12th Global Pharma Conference & Expo
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Track 27: Pharma Technology


Innovation is not only occurring, but it is also occurring very quickly. Large pharma is having trouble keeping up because of its onerous operating structure and onerous regulatory framework. The existing industry environment is being infiltrated by new, more nimble pharmaceutical firms, which is destabilising the competition.

In order to ensure that new products may still be developed safely, the pharmaceutical sector needs to discover strategies to stay up with these developments. New strategies will be needed, and as technological proficiency becomes a more crucial competitive feature, the sector's landscape is expected to shift.

Technology advancements

Technology advancements have a significant impact on pharmacovigilance, the discipline of researching, managing, and assisting in the prevention of harmful medication effects. More sophisticated methods than ever before exist for gathering data, such as using mobile sensors to gather patients' biometric information.

Life science organisations can use artificial intelligence to sort through mountains of data to determine how patients are actually affected by the medications they are taking.

Technologies are enabling pharmaceutical companies to monitor patient safety more thoroughly and quickly. By minimising manual input, they are also fostering efficiency and lowering expenses. Time can be saved for human workers by using natural language processing and specially designed algorithms to sort through large amounts of data and discover the pertinent information.

It's a shrewd method of searching, comprehending context, and cleaning up facts to sort what is pertinent. Systems may also be created to recognise when a situation is urgent and escalate it as necessary. Continuous intelligent automated monitoring helps improve teams' responsiveness. Pharmacovigilance is becoming more responsive and effective thanks to technology.

People who operate in this field will also need to properly allocate resources, which can entail trimming back on team size while boosting spending on technology and related services like third-party tech providers. The IT team's function will become more and more crucial.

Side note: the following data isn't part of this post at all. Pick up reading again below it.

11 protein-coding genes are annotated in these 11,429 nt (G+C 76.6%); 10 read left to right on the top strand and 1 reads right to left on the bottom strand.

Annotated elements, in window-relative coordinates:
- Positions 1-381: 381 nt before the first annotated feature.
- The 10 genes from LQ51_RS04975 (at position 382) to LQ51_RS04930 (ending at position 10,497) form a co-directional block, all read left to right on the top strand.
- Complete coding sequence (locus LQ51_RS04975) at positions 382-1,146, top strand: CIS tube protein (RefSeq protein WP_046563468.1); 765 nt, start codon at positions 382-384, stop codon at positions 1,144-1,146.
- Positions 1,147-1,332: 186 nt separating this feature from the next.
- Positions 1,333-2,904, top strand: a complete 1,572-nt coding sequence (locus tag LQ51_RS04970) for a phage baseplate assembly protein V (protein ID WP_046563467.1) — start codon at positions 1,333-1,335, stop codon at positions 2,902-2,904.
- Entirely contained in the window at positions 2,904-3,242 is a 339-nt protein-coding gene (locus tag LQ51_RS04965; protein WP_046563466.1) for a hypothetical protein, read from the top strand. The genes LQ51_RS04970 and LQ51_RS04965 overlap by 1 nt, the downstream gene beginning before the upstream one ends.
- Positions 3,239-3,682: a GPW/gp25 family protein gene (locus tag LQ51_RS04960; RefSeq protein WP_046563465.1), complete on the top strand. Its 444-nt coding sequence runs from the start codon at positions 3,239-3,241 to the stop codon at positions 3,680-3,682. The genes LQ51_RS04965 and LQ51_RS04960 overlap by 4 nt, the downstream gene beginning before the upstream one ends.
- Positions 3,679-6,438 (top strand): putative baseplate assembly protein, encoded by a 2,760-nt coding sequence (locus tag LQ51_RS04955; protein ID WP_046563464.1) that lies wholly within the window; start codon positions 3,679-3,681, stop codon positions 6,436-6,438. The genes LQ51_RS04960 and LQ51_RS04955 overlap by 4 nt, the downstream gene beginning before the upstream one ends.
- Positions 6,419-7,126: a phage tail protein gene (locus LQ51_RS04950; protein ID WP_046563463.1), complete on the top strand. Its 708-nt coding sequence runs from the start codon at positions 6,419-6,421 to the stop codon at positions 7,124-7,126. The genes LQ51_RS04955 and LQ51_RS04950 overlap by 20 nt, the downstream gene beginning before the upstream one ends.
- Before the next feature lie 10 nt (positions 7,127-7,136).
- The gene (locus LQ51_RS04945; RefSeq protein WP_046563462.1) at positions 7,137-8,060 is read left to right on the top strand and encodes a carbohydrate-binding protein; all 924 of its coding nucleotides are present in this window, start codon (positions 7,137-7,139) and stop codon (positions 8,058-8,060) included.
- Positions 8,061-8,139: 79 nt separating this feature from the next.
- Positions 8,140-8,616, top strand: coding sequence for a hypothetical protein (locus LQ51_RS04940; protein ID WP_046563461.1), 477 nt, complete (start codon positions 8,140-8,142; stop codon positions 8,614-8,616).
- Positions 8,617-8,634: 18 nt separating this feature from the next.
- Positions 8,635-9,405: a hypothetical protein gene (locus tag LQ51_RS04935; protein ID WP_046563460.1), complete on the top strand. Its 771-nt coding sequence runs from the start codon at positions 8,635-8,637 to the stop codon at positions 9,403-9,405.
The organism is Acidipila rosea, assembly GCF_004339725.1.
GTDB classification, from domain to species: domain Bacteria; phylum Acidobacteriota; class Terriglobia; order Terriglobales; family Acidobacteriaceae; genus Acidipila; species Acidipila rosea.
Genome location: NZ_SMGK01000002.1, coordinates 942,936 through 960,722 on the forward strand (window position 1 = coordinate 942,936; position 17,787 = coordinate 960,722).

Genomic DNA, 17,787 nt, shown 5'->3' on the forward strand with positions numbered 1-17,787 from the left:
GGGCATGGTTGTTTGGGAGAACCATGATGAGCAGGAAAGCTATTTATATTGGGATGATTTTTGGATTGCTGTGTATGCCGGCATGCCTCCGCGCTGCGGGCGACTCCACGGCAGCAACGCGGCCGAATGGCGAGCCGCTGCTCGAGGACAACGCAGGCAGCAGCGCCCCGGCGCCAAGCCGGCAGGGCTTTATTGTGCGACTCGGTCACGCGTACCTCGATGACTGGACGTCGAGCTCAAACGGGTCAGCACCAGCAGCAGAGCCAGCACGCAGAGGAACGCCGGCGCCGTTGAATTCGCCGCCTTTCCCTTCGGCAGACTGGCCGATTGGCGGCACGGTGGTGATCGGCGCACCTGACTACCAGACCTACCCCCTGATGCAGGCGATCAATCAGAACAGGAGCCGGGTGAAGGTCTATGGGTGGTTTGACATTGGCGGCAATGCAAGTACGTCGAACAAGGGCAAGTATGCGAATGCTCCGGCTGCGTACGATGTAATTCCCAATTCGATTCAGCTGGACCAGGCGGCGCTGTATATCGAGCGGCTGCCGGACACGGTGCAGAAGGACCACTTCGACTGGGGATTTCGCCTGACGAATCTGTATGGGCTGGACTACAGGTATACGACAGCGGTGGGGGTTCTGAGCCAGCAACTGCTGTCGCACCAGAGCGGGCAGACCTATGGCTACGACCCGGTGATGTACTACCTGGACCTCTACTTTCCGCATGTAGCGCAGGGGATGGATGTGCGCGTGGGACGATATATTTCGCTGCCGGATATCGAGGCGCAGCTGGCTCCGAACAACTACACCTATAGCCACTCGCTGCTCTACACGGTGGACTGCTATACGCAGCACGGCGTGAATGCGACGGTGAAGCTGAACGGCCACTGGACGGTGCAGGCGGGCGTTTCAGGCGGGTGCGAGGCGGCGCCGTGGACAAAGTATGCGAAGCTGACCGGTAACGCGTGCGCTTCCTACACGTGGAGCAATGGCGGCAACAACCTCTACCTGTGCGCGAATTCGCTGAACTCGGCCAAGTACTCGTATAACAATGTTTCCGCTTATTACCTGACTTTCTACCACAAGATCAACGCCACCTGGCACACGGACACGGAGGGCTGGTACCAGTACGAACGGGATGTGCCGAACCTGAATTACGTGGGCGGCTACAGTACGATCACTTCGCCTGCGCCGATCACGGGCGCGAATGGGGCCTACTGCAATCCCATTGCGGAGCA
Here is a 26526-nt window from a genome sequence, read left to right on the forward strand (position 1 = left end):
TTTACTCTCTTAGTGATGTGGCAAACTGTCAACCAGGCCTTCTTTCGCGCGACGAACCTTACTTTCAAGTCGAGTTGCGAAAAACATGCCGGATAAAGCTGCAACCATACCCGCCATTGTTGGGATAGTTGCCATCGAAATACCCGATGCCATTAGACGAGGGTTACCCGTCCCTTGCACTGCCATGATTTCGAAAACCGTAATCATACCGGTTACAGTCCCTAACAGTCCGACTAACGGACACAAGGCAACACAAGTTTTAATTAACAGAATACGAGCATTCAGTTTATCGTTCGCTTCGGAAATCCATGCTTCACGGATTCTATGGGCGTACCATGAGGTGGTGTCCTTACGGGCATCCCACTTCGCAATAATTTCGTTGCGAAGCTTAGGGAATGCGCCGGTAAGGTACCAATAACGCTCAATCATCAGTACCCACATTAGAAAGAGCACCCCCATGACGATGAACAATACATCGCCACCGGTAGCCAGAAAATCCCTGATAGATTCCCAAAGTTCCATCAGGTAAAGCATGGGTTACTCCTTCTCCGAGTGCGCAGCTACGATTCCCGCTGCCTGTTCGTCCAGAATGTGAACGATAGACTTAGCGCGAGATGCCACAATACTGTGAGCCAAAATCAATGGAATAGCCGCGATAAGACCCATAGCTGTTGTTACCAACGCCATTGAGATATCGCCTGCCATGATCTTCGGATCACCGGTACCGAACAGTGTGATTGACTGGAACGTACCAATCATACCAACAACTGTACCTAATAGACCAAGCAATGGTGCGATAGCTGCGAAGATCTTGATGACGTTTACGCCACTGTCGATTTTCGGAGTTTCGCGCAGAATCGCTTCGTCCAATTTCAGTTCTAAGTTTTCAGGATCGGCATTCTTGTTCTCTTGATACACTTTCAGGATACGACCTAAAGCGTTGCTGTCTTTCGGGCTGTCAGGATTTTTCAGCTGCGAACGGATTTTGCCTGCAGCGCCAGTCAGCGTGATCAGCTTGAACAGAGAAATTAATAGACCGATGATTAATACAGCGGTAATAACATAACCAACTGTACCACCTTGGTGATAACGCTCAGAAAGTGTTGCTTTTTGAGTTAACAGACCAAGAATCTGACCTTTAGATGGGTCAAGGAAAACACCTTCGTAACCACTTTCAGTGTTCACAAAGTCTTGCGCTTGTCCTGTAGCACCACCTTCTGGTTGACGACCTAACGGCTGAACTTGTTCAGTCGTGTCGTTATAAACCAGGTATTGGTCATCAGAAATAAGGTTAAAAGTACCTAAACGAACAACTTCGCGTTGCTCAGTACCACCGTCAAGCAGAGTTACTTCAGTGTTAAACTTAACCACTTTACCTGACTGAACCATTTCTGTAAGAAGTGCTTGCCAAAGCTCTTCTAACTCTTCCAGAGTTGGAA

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Pharma Conference and Expo

Science Fiction

Some of the technology that the pharmaceutical business is using are starting to resemble science fiction. A new technology that could be very beneficial to the pharmaceutical sector is virtual reality. By modelling substances and visualising physiological processes, it can be utilised to teach, in particular. This might aid in educating patients, persuading investors, and instructing students.

The industry deals with a lot of difficult ideas, so anything that fosters understanding may be helpful. Concept modelling in VR had previously been accomplished using CGI in science fiction movies; today, it's likely to become a practical tool for life scientists.

Digital tablets and other technologies could support patient health monitoring outside of a clinical environment. By letting doctors know when patients aren't following their prescription regimens, this could increase medical adherence. It could also promote pharmacovigilance by quickly recognising bad effects.

Drug producers may benefit from technology that provides feedback on how patients are doing in order to better understand the true effectiveness of their drugs and identify adverse effects that could otherwise go unnoticed. It might even make it easier to see new issues and stop them before they get out of hand.

For the first time in a generation, significant changes are being made to the way pharmaceuticals are made. The drug development industry is implementing numerous new technologies, such as big data analysis and natural language processing to mine data from research databases.

 However, some technologies are still decades away. Nanotechnology still looks more like a concept from science fiction than a practical application. It's still a long way off, but eventually we might witness minuscule robots being inserted inside the body to dispense medications, perform maintenance, or keep an eye on health. When this occurs, the industry is expected to undergo yet another significant upheaval.